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Quality Dividend Stocks with Low Yields

When it comes to current dividend yields, in general, the cut off used by dividend investors vary such as 2% absolute dividend yield, 3% absolute dividend yield, or dividend yield higher than S&P500 index yield. I have observed that there are quite a few good quality dividend paying companies that have dividends yield of around 2%. There is a school of thought that low dividend yields will take more than 10, 12, or even 15 years to be equivalent to any high yielding CDs or money market accounts. In addition, when low yield dividend stocks are compared to high yield dividend stocks, considering conservative dividend growth rates, low yielding stocks will often lag by significant amount. Mathematically, it does make sense and hence, it is difficult to argue on this thought. Purely based on dividends alone, it is always good to go for relatively higher yield dividends stocks.

In general, I have always made relative comparison with S&P500 index yield. But I have not had a minimum dividend yield floor value, below which I have not invested. Current low yield may be a reflection of company being of good quality. Following are three examples of low yielding dividend stocks that I believe are of good quality.

  • Lowe’s Companies (LOW) is a home improvement retailer which focuses on retail do-it-yourself (DIY) customers and do-it-for-me (DIFM) customers who utilize LOW’s installation services, and commercial business customers. Its product lines include products and services for home decorating, maintenance, repair, remodeling, and the maintenance of commercial buildings. It continues to have very stable gross and operating margins. It continues to generate operating cash flows. One would expect that with housing market crash, LOW’s earnings would also crash. However, it was not the case, and it indicates the strength of its business model. Even though the housing market is grim, I believe the repair and maintenance segment will continue to generate revenue and income for LOW. Current yield is 2.2%.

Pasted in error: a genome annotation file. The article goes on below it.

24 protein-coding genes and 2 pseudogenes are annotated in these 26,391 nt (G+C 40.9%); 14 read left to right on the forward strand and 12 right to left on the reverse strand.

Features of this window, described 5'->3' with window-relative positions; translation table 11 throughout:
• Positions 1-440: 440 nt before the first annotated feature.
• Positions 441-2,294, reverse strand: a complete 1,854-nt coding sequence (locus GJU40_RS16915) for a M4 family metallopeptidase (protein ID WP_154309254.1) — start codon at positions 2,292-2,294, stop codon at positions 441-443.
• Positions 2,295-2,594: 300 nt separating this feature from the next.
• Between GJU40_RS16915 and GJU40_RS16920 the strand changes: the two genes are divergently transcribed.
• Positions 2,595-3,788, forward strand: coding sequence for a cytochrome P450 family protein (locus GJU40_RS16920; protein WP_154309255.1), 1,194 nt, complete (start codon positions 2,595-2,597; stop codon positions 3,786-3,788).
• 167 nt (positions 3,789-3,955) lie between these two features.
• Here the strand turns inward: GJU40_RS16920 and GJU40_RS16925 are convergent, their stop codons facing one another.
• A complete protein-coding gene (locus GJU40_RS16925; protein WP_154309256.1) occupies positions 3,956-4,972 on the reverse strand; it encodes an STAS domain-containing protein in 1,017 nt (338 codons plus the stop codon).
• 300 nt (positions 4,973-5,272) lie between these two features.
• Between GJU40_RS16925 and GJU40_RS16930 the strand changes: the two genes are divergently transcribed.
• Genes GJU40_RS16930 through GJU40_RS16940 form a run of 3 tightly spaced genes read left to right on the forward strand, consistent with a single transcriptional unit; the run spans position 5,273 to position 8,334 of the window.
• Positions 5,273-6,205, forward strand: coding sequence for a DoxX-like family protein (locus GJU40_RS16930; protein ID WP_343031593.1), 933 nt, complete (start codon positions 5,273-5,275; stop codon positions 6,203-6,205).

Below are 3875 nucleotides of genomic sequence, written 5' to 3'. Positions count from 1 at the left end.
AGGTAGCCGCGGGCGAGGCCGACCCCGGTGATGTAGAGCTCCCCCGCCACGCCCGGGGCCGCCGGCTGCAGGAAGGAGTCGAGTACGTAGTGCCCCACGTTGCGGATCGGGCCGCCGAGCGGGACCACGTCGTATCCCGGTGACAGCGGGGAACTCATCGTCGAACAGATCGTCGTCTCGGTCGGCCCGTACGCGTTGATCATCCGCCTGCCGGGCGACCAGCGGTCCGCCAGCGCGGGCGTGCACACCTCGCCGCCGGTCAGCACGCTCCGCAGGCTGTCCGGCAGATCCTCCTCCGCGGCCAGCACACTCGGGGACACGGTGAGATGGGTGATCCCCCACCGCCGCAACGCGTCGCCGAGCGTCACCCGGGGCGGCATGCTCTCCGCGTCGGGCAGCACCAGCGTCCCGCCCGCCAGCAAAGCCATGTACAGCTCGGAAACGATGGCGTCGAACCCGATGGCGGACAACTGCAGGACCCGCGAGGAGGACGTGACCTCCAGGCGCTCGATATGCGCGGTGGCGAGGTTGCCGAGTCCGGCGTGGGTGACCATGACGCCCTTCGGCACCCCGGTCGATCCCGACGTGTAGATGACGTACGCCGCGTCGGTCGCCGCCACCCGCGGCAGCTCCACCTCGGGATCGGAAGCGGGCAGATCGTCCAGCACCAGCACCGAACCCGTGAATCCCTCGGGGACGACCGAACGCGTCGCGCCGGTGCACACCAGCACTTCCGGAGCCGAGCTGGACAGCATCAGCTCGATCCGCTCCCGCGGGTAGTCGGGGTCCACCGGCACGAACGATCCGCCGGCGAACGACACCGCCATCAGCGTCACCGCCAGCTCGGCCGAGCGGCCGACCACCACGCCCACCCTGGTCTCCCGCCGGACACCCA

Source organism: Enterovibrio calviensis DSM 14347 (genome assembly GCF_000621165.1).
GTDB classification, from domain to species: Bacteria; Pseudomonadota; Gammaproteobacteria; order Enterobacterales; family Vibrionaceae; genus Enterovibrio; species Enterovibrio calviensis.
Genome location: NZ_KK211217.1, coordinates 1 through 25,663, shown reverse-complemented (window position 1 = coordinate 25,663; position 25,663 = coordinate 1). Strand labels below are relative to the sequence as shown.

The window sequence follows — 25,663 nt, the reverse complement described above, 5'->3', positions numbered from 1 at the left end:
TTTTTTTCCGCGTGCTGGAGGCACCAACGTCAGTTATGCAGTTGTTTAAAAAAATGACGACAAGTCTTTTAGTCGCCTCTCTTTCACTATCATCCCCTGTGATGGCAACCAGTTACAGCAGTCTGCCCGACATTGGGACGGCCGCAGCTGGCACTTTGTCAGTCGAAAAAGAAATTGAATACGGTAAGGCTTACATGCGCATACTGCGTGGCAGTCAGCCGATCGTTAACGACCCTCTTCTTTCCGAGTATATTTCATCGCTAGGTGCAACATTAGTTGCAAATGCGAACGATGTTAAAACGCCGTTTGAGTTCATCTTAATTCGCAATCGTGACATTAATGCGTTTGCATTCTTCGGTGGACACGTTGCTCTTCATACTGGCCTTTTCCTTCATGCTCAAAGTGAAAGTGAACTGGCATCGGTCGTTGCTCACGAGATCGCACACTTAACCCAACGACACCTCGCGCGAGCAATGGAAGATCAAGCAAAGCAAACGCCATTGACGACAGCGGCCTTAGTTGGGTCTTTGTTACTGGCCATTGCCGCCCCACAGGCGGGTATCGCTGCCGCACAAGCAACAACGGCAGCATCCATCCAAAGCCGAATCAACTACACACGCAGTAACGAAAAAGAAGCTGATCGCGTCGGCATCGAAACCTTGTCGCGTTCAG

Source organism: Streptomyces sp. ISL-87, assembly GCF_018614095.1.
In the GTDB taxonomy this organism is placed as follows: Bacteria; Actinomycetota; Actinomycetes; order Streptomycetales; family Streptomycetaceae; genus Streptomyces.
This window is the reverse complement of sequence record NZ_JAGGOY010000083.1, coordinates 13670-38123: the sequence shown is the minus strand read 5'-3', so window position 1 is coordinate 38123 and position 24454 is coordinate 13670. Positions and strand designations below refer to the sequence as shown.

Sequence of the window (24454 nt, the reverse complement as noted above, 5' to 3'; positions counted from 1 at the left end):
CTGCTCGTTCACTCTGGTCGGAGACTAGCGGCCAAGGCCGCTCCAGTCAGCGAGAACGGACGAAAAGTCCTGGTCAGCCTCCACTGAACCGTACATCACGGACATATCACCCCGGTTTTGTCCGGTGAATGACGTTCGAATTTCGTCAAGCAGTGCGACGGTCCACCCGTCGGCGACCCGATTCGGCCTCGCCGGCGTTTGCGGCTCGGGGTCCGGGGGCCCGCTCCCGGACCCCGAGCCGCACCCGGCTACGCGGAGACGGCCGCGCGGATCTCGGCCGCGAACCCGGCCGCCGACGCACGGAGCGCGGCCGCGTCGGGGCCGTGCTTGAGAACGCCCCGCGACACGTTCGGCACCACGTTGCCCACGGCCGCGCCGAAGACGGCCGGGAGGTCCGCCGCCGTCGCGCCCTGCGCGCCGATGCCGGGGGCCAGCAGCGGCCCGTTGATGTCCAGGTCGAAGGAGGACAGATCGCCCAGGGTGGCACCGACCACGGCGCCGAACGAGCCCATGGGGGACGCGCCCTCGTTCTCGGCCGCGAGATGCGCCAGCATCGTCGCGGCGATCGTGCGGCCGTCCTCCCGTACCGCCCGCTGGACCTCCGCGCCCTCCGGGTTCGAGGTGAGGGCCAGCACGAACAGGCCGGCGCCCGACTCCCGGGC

• John Wiley & Sons (JW.A) is in publishing industry where there is a general concern about industry’s continued decrease in profitability. Contrary to this trend, JW.A continues to have stable gross and operating margins, generates stable operating and free cash flows. Its core competency is digital publishing that focuses on the subscriber based products. It does not have to depend upon advertising revenue alone. Notwithstanding the low payout and low dividend yields, the company will last longer than 10 years. Therefore, I believe low dividends yield alone should not be a show stopper. Current yield is 1.7%.
  • Becton, Dickinson and Company (BDX) is another example of low dividend yield stock. The company does not have excessively high debt levels (or leverage) and hence, was not affected by financial turmoil. It does not depend upon the credit markets. BDX generated more than half of its sales from outside of US which have different growth rates than US economy. It does have challenges such as regulatory driven change in spending patterns, health care reforms, or recession driven slow down. But these issues will affect the whole industry and not BDX alone. Contrary to general belief, BDK operates in an industry with high barriers to entry. The quality and reliability requirements for end products in this industry are among the stringent ones. It has build business around its core competency which makes me think and believe that it will last for more than 10 years. Current yield is 2.1%.

I am still in my early investing years and have a long way to go before I stop investing. So if I think the company has some core competency, competitive advantage, low risk to dividends, and will survive beyond a decade, then I am open to invest in such low yield dividend stocks. I believe the slow steady earnings will provide capital gains and help me moderate out total returns. Such companies provide stability in your portfolio.

Disclosure: Long on LOW, JW.A, and BDX

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